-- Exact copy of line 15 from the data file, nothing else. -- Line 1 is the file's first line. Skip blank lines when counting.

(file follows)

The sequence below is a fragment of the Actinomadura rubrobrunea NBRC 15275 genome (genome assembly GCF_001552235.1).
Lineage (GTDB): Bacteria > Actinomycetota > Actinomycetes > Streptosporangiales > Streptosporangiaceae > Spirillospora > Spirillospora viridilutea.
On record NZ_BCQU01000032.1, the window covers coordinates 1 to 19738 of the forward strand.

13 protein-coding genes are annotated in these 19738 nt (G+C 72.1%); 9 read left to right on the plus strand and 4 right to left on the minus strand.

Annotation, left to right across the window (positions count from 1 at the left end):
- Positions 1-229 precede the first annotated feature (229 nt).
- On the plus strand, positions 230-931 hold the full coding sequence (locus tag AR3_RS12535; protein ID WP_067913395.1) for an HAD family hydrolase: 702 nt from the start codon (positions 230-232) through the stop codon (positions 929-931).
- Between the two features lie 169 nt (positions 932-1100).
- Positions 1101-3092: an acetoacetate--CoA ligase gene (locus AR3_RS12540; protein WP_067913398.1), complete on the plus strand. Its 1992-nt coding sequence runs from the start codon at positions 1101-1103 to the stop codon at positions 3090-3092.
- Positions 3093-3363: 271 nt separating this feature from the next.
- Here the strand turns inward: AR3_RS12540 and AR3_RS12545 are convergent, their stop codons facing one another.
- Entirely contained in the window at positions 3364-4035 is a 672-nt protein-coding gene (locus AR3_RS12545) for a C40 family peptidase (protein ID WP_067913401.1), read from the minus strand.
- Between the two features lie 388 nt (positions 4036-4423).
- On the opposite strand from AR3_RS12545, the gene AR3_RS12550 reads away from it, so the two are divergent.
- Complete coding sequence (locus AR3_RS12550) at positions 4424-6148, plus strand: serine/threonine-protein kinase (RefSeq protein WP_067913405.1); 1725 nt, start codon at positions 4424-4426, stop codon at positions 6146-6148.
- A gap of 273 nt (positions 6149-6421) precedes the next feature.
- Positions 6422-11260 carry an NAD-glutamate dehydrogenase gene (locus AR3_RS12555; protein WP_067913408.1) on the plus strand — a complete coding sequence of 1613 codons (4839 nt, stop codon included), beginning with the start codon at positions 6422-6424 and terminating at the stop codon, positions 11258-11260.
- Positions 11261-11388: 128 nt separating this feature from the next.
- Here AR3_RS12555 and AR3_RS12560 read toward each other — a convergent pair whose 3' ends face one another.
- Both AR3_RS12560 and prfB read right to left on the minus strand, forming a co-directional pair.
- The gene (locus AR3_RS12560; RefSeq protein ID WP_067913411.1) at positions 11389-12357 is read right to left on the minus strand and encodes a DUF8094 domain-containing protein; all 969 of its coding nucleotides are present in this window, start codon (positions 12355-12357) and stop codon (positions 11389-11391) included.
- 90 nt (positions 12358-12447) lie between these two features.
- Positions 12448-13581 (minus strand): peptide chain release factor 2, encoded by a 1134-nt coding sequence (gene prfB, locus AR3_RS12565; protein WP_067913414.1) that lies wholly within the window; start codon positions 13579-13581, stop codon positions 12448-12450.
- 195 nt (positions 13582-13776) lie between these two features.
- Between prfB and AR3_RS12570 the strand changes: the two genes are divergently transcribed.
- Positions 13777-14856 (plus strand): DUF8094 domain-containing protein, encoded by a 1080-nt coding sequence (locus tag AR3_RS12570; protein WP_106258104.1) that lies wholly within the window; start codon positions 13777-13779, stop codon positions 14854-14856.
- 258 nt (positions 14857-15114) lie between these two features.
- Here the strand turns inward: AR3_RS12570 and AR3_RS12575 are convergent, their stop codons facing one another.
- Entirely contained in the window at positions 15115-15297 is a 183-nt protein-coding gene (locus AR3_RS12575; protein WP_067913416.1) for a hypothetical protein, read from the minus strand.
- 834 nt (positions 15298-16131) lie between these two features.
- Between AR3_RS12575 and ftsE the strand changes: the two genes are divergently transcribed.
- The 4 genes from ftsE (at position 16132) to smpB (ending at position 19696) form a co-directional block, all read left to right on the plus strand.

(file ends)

- Complete coding sequence (locus AR3_RS12550) at positions 4424-6148, plus strand: serine/threonine-protein kinase (RefSeq protein WP_067913405.1); 1725 nt, start codon at positions 4424-4426, stop codon at positions 6146-6148.